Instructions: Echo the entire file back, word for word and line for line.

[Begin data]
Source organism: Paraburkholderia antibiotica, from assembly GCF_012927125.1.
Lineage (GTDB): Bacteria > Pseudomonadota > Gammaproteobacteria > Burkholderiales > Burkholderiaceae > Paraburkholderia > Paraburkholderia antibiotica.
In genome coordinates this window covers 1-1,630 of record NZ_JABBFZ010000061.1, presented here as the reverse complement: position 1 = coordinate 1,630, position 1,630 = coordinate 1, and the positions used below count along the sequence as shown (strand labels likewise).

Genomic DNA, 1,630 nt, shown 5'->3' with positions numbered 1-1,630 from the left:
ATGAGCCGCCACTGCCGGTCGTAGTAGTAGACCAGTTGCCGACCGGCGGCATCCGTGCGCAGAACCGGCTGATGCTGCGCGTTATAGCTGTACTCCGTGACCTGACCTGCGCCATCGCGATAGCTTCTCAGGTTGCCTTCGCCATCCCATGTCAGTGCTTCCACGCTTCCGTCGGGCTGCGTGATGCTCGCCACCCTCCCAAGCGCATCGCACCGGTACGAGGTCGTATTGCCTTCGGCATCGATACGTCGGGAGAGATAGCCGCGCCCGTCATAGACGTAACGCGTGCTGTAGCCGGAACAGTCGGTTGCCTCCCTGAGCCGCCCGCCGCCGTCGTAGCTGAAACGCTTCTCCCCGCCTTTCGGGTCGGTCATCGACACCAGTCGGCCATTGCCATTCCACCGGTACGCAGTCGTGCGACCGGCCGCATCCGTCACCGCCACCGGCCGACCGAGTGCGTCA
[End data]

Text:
Source organism: Paraburkholderia antibiotica, from assembly GCF_012927125.1.
Lineage (GTDB): Bacteria > Pseudomonadota > Gammaproteobacteria > Burkholderiales > Burkholderiaceae > Paraburkholderia > Paraburkholderia antibiotica.
In genome coordinates this window covers 1-1,630 of record NZ_JABBFZ010000061.1, presented here as the reverse complement: position 1 = coordinate 1,630, position 1,630 = coordinate 1, and the positions used below count along the sequence as shown (strand labels likewise).

Genomic DNA, 1,630 nt, shown 5'->3' with positions numbered 1-1,630 from the left:
ATGAGCCGCCACTGCCGGTCGTAGTAGTAGACCAGTTGCCGACCGGCGGCATCCGTGCGCAGAACCGGCTGATGCTGCGCGTTATAGCTGTACTCCGTGACCTGACCTGCGCCATCGCGATAGCTTCTCAGGTTGCCTTCGCCATCCCATGTCAGTGCTTCCACGCTTCCGTCGGGCTGCGTGATGCTCGCCACCCTCCCAAGCGCATCGCACCGGTACGAGGTCGTATTGCCTTCGGCATCGATACGTCGGGAGAGATAGCCGCGCCCGTCATAGACGTAACGCGTGCTGTAGCCGGAACAGTCGGTTGCCTCCCTGAGCCGCCCGCCGCCGTCGTAGCTGAAACGCTTCTCCCCGCCTTTCGGGTCGGTCATCGACACCAGTCGGCCATTGCCATTCCACCGGTACGCAGTCGTGCGACCGGCCGCATCCGTCACCGCCACCGGCCGACCGAGTGCGTCA